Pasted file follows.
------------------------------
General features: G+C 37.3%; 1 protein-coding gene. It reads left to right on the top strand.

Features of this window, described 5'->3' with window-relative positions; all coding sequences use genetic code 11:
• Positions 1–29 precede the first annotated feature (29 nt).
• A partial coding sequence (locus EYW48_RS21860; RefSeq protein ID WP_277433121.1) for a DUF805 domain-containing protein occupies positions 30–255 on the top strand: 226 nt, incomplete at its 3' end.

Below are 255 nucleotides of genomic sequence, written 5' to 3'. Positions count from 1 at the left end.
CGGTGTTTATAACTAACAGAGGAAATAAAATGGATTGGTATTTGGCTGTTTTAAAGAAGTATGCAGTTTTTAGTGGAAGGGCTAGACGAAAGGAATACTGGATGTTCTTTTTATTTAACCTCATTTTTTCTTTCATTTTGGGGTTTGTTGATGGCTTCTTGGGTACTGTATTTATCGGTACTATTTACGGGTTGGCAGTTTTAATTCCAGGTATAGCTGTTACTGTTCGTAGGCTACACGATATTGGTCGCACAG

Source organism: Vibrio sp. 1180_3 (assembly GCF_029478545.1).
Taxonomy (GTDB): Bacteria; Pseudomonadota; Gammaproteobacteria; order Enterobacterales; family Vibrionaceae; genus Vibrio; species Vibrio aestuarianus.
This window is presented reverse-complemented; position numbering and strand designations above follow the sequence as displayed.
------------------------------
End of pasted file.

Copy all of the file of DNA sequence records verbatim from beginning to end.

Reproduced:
General features: G+C 37.3%; 1 protein-coding gene. It reads left to right on the top strand.

Features of this window, described 5'->3' with window-relative positions; all coding sequences use genetic code 11:
• Positions 1–29 precede the first annotated feature (29 nt).
• A partial coding sequence (locus EYW48_RS21860; RefSeq protein ID WP_277433121.1) for a DUF805 domain-containing protein occupies positions 30–255 on the top strand: 226 nt, incomplete at its 3' end.

Below are 255 nucleotides of genomic sequence, written 5' to 3'. Positions count from 1 at the left end.
CGGTGTTTATAACTAACAGAGGAAATAAAATGGATTGGTATTTGGCTGTTTTAAAGAAGTATGCAGTTTTTAGTGGAAGGGCTAGACGAAAGGAATACTGGATGTTCTTTTTATTTAACCTCATTTTTTCTTTCATTTTGGGGTTTGTTGATGGCTTCTTGGGTACTGTATTTATCGGTACTATTTACGGGTTGGCAGTTTTAATTCCAGGTATAGCTGTTACTGTTCGTAGGCTACACGATATTGGTCGCACAG

Source organism: Vibrio sp. 1180_3 (assembly GCF_029478545.1).
Taxonomy (GTDB): Bacteria; Pseudomonadota; Gammaproteobacteria; order Enterobacterales; family Vibrionaceae; genus Vibrio; species Vibrio aestuarianus.
This window is presented reverse-complemented; position numbering and strand designations above follow the sequence as displayed.